I would argue that virtually anyone that works in the music industry has heard this statement at least once if not numerous times. If you are one of the lucky few that hasn’t heard it yet, give it time. It’s coming. What is this statement you ask? Well, it goes something like this and generally comes after briefly meeting someone or doing some sort of minimal work with/for them:
“We are going to be doing so much work together!”
The close second is, “I’m going to give you so much work!”
If anyone ever says these statements to you, I would advise you to proceed with extreme caution or if your b***s*** threshold has already been hit several times, run in the opposite direction. 99% of the time, anyone who says these statements is absolutely full of it. These statements are used for a couple of reasons (in my opinion):
- This person really has very little/nothing to offer but desperately wants to appear as though they are important
- They want you to believe that you need them.
Regardless of the reason, these statements have no place in real business. Virtually none of the lucrative work that I have ever picked up has come as a result of someone saying these statements or any permutation thereof. So, what sits on the opposite side of the spectrum to these BS-filled statements?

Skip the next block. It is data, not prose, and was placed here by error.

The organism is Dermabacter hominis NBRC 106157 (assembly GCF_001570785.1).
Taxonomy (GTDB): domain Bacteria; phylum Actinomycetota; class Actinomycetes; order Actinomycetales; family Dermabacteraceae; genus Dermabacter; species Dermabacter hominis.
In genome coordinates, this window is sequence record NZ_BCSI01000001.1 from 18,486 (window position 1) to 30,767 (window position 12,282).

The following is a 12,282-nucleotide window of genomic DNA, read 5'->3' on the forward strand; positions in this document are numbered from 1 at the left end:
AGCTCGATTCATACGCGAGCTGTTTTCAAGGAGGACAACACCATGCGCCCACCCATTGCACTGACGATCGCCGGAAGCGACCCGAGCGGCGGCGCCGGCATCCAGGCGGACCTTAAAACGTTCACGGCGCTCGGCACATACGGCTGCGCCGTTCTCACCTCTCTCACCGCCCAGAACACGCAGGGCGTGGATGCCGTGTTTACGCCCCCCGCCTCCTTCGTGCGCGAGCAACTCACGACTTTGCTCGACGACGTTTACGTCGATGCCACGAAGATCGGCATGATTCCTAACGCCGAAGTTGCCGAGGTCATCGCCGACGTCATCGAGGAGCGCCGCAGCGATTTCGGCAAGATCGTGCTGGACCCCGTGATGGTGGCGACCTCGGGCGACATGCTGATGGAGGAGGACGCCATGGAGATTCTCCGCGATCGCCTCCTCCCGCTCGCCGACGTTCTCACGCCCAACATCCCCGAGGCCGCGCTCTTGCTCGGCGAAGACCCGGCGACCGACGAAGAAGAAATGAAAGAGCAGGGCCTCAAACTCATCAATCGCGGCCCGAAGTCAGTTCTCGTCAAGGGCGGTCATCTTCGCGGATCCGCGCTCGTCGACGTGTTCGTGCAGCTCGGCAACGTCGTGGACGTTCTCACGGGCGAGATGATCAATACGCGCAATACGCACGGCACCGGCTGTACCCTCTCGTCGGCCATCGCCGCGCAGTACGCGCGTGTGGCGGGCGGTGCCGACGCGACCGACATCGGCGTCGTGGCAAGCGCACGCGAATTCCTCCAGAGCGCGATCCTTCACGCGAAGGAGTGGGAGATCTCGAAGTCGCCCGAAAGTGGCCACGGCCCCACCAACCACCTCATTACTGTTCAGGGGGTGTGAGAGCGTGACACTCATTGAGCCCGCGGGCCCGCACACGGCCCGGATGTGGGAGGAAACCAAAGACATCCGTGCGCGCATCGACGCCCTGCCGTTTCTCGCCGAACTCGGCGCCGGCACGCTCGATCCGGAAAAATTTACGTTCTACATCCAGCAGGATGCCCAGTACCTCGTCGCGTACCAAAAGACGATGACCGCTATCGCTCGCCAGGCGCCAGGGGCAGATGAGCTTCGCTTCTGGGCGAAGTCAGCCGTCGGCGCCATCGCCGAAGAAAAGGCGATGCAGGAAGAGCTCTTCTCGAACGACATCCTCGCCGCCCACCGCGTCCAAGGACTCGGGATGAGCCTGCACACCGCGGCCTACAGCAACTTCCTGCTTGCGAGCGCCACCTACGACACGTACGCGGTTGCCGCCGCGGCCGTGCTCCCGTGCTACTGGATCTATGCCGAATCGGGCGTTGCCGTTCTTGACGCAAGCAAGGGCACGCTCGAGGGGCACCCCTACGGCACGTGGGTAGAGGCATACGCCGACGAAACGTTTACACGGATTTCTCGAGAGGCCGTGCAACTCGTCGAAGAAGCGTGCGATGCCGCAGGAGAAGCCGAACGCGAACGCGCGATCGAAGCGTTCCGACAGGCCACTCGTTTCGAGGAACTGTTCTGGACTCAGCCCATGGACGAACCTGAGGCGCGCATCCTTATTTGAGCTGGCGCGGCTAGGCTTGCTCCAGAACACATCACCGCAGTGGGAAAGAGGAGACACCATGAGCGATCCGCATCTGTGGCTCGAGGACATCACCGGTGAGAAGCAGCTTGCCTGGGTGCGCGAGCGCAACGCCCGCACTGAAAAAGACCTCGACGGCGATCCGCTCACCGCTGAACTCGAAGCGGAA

Two words: transparency and honesty.
Let’s face it, we all want work. But the promise of work and actual work are two entirely different things. Seek out and gravitate towards industry folks that put their money where their mouth is. Yes, it is way harder to find these folks than we would all like but they do exist. Often, you’re not going to get promises out of them. Most of these people will be kind and respectful but will promise absolutely nothing. They will be up front and honest about what they may/may not be able to do. This is for good reason. Their business integrity and transparency are more important than writing checks they can’t cash. Smoke and mirrors goes against their ethics. However, rest assured, when they call you and ask you for your services, it will usually be for real. Might be a big deal, might be a little deal, but real nonetheless.
Have you ever heard one of these statements? How did it play out for you? Please share in the comments!
Yep, you nailed it, Aaron. A music supervisor said that to Greg a couple of years ago, then quit calling, emailing and texting, and responding to same. My intuition that he might be an alcoholic was confirmed last week after he was found dead in the park he’d been living in, homeless. And this guy used to be HUGE in the biz. You just never know about people…
Reminds me of great advice we got from Gil Gagnon, our drummer friend who was VP of Post-production at Disney for 10 years: “Pay attention to what they say, but pay more attention to what they do.
This is especially important in Hollywood. People always want to give compliments or make promises. What matters is what they do. Do they back their smack. A small example is when I said I’d invite you guys to that gig, I did. Try to look for that in the people you deal with in Hollywood. Real people. That way you don’t hinge your future on a promise that never materializes.”
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I couldn’t agree more. Folks have to back it up.
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